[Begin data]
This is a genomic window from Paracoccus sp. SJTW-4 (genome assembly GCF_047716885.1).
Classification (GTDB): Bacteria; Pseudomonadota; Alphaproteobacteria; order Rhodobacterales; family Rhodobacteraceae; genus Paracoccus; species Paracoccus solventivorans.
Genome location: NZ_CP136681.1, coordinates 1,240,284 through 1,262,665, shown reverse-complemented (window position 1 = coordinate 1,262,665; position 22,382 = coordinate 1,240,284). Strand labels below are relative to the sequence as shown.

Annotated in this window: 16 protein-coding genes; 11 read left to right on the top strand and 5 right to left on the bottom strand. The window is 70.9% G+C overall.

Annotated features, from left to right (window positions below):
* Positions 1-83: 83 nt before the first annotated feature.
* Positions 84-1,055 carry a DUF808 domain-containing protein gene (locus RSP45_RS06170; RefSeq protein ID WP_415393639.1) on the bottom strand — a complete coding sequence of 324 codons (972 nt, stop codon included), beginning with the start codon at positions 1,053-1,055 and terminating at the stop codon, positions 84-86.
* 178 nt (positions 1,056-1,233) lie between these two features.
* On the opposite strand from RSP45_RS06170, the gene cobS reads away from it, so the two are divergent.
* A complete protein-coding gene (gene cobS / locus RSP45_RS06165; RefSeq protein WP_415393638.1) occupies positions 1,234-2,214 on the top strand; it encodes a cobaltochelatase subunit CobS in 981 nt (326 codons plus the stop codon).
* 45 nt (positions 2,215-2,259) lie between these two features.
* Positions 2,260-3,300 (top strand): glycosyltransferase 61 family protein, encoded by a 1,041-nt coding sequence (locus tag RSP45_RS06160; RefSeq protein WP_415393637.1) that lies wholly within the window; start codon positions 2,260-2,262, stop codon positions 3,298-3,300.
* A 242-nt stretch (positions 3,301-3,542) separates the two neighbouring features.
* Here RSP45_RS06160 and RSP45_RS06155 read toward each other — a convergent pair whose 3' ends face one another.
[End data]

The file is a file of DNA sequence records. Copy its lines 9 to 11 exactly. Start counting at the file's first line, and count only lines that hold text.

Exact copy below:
* On the opposite strand from RSP45_RS06170, the gene cobS reads away from it, so the two are divergent.
* A complete protein-coding gene (gene cobS / locus RSP45_RS06165; RefSeq protein WP_415393638.1) occupies positions 1,234-2,214 on the top strand; it encodes a cobaltochelatase subunit CobS in 981 nt (326 codons plus the stop codon).
* 45 nt (positions 2,215-2,259) lie between these two features.